DIALOGUE OF THE DEATH?
SP and MH have known each other on and off since the early ‘70s, when both were researchers in C. Their relationship has many aspects – professional, personal and familial. They get on well and badly by turns. They don’t agree about much. Currently, they exchange Xmas cards and letters, detailing family news. Rather than remaining in memory-lane mode, which seemed to offer no more than diminishing returns, MH thought the relationship might be re-vamped a bit by sharing reflections on ageing and death – what we might best do between now and then and how to have a good death then. The reflections might even be interesting and mutually supportive. Never know your luck! They decided to give it a go and here is the initial exchange.
You mentioned in your email, that you were thinking about the matter of death.
Yes it has to be thought about. I have just about got through a rather mournful period which visited me prompted by my realisation that I was on a plateau and really had to make better use of the fit times left.
I think that I am still working through the loss of my sister in law last year and this breaks the links back to my own immediate family and my brother .
One strange experience I have been having in recent years arises from my membership of an elderly performing music group. The age of the group extends up into the eighties. During the time I have been part of the group we have lost three of them to cancer, two further members have had to withdraw due to ongoing cancer coupled in one case with heart problems, one has had a second disabling stroke, another has neuromuscular problems which affect his instrument playing, and another had lost the short-term memory to long-term memory transfer ability, so that new material seems to not have lasting effects on his performance with scores. Practice just does not result in enduring improvement. Others have hearing and vision problems, and balance problems.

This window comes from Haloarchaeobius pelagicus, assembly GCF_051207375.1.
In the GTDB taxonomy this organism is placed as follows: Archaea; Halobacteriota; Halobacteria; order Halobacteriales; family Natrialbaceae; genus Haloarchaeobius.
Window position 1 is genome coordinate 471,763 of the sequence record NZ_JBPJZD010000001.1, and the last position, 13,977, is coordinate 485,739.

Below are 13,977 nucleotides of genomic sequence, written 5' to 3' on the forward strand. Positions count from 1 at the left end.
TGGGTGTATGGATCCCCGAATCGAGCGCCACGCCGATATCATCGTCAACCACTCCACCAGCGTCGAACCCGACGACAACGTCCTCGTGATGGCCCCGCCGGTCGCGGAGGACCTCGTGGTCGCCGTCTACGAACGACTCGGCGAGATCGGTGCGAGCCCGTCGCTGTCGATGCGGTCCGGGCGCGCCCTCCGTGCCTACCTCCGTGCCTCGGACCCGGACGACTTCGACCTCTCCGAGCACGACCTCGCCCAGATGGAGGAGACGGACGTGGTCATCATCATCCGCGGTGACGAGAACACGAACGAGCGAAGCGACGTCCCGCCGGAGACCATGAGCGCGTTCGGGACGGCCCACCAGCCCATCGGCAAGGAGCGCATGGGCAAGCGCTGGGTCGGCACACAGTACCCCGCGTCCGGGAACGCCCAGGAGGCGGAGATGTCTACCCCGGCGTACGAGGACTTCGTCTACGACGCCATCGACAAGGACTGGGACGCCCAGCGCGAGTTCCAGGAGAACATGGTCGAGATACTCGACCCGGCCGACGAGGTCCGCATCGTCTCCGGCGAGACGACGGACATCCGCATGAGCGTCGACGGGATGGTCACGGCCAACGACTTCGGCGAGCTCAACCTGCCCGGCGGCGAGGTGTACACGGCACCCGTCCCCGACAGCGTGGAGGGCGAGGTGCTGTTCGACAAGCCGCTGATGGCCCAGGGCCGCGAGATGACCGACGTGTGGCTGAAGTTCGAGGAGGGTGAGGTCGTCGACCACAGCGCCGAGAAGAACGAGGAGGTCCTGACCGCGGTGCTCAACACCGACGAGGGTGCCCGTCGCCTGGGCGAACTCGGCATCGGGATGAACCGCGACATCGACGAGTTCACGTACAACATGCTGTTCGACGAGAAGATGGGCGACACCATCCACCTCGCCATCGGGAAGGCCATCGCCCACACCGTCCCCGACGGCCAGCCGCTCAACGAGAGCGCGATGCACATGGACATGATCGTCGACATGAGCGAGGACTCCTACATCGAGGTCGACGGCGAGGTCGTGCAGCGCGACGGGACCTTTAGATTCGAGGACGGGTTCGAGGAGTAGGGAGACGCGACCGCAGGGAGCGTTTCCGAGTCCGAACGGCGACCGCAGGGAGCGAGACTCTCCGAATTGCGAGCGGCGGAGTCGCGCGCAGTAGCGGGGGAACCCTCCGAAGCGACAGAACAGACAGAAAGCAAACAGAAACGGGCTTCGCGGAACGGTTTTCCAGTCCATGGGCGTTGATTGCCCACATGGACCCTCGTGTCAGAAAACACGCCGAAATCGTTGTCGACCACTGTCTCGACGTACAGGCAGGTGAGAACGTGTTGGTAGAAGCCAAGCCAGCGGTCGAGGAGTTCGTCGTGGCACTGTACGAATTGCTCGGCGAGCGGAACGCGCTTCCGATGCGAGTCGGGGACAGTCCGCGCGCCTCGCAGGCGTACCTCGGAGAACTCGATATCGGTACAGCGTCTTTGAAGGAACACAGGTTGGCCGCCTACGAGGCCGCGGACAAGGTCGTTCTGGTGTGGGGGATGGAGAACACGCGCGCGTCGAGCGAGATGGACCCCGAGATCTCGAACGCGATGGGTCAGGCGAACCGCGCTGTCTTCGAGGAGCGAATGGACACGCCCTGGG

Despite this, they turn up and have a go. The ones who have not yet expired I mean – of course. I am fortunate in not being too disabled and can move relatively swiftly, when required. The whole situation doth make you think.
Meanwhile in the German group I manage, we have acquired a 91 year old member – V. She learnt her German and lived in parts of Germany in her adolescent years. She has just completed a 300 page novel and is – apart from great difficulty with walking – crackling on.
Mentally I mean. Maybe the term to use there is `cracking’ on – my crackling term suggest a coal or wood fire image. Perhaps.
I found this very interesting and well in line with my own concerns. For example, ‘my realisation that I was on a plateau and really had to make better use of the fit times left’ echoes my own sentiments exactly. I would also ask , how might I prolong the fit times left? But we will come to that later.
Sorry bout the ‘broken links’, so to speak; but it’s also a regular part and parcel of the ageing evolution and has to be accommodated in one way or another. I am not much help there, I am afraid.
I warmed to your two concepts – ‘cracking on’ and ‘crackling on’. I have similar stories to tell.